Within 30 days after you returned the signed acknowledgment your MCO provided and all necessary information has been supplied, when a delay would not increase the risk to your health and your grievance is about the MCO denying you a referral or refusing to pay for a benefit.

Within 45 days in writing in all other cases, such as billing problems.

The MCO’s written decision about your complaint is called a Grievance Determination. It must include:

  • The reasons for the decision.
  • If it’s a medical matter, the medical basis for the decision.
  • How to appeal if you disagree.
  • The forms you’ll need to file an appeal.

You have the right to appeal a Grievance Determination

You can appeal your MCO’s decision. Don’t give up! Sometimes MCOs change a decision because a person has shown how seriously she/he takes the problem by filing an appeal.

Your MCO must give you at least 60 days to appeal. All appeals are in writing (by letter or by a form the MCO supplies); you cannot appeal orally.

Once you send your MCO an appeal, your MCO has 15 days to send you a written acknowledgment that the MCO received your appeal. This written acknowledgment must include:

The name, address and phone number of the person(s) deciding your appeal. This cannot be the same person who decided your grievance. In health questions, this person or people must be health care professionals, including at least one person who has expertise in that particular health field. If it’s not a health question, then the appeal person has to be a higher level staff person than the one who originally decided against you.

Any other information the MCO needs to make its decision.

How long does the appeal process take?

Within 2 business days the MCO must tell you its decision, if a delay would significantly increase the risk to your health.

Within 30 days in writing, in all other cases.

The MCOs written decision about your appeal is called an Appeals Notice. It must include the reasons for the decision, and, if it’s a medical matter, the medical basis for the decision.

Your right to complain to New York State:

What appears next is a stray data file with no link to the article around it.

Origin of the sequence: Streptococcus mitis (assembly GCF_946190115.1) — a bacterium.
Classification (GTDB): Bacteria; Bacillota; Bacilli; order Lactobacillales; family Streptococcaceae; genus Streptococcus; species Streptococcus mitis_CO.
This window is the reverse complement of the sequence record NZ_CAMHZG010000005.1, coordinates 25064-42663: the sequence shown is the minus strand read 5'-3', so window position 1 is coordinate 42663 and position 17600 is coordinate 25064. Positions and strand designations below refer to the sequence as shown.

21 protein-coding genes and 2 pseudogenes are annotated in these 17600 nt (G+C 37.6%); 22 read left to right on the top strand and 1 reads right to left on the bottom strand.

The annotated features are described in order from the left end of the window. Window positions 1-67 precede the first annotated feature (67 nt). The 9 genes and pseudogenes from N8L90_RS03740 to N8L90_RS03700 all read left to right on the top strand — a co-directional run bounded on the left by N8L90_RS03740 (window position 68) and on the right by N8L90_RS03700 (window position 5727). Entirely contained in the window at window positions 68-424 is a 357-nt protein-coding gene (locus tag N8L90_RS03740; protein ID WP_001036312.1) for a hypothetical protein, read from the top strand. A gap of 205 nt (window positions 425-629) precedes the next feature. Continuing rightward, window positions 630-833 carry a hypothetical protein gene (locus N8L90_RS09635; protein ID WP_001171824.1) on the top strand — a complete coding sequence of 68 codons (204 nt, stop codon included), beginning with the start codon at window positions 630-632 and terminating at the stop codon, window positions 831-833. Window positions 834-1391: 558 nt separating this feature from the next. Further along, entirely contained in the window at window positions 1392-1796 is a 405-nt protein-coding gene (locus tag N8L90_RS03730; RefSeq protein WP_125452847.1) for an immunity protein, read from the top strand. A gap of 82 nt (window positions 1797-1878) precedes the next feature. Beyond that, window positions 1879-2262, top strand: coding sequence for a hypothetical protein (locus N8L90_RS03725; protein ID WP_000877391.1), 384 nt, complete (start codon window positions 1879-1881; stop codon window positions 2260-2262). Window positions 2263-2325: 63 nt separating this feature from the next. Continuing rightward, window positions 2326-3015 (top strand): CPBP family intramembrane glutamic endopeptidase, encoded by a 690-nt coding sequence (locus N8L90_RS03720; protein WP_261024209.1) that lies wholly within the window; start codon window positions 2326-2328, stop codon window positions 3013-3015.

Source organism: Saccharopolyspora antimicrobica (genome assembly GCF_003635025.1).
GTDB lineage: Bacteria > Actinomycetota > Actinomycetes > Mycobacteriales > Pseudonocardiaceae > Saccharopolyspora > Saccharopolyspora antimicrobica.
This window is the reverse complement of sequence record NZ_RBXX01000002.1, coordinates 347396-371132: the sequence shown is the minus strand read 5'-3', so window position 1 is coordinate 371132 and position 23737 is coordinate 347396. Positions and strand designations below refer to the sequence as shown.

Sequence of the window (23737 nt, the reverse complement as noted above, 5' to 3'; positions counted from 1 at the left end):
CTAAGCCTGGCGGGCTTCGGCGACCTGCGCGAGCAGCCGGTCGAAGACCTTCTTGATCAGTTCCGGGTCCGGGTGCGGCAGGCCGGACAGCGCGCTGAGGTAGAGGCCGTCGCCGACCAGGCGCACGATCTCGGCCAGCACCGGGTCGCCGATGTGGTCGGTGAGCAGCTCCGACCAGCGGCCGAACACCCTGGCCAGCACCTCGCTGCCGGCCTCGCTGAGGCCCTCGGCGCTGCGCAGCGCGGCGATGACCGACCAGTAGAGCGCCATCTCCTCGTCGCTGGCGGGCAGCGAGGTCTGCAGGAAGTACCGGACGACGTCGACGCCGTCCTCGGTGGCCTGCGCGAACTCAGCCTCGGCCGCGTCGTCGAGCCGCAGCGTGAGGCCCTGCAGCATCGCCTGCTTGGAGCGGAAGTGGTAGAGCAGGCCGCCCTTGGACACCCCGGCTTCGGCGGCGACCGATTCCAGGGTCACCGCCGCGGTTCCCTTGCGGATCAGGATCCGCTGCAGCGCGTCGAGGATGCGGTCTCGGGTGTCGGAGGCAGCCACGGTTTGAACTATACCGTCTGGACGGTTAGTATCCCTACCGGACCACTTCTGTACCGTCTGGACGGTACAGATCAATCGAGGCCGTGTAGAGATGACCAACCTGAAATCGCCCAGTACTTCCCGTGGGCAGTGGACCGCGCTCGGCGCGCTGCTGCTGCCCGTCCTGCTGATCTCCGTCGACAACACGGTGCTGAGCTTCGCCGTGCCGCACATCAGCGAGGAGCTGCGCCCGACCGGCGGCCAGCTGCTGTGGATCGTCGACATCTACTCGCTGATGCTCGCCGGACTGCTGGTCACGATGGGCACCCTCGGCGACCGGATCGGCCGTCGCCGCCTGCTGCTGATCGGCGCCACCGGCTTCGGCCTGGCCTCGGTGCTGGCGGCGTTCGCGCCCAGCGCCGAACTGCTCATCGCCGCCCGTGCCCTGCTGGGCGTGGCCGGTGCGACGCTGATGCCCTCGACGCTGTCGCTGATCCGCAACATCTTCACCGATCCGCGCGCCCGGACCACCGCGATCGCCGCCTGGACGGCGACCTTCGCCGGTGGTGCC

At any time, before, during or after you have gone through your MCO’s grievance and appeals processes, you can file a complaint with the State Department of Health Managed Care Hot-Line: 800-206-8125 for complaints about the quality of your care, or with the State Insurance
Department Consumer Services Bureau: 800-342-3736
for problems about payment for benefits, or with the Attorney General’s Health Care Bureau: 1-800-771-7755.

Remember, you can file a complaint with the Department of Health, the Insurance Department or the Attorney General’s Health Care Bureau at any point in the processes described in this guide and anytime you have a problem with your plan.

Tell your MCO that you know you can file a complaint with the State. This may encourage your MCO to consider your appeal carefully. The law says that MCOs cannot punish you or your HCP or anyone who advocates for you for filing a grievance or an appeal.

Records of grievances

Your MCO must keep a record of every grievance filed, including: the dates grievances and appeals were filed, the decisions and the dates they were made, the titles of the people who
made the decisions and their credentials.

MCOs must report yearly to the State Health Department the number of grievances each has dealt with. In these reports information must be kept confidential that might identify you.

Every year The New York State Insurance Department compiles a report on complaints made about health insurance plans called The Annual Health Insurance Complaint Rankings. You can get a copy from: The New York State Insurance Department, Office of Public Affairs, 160
Broadway, New York, NY 10013, 212-602-0428.

If you request it, your MCO must tell you how many grievances it has received each year. It must also tell you how many of the grievances it decided in the enrollees favor. The number of grievances filed with an MCO can help you decide which MCO you may want to join.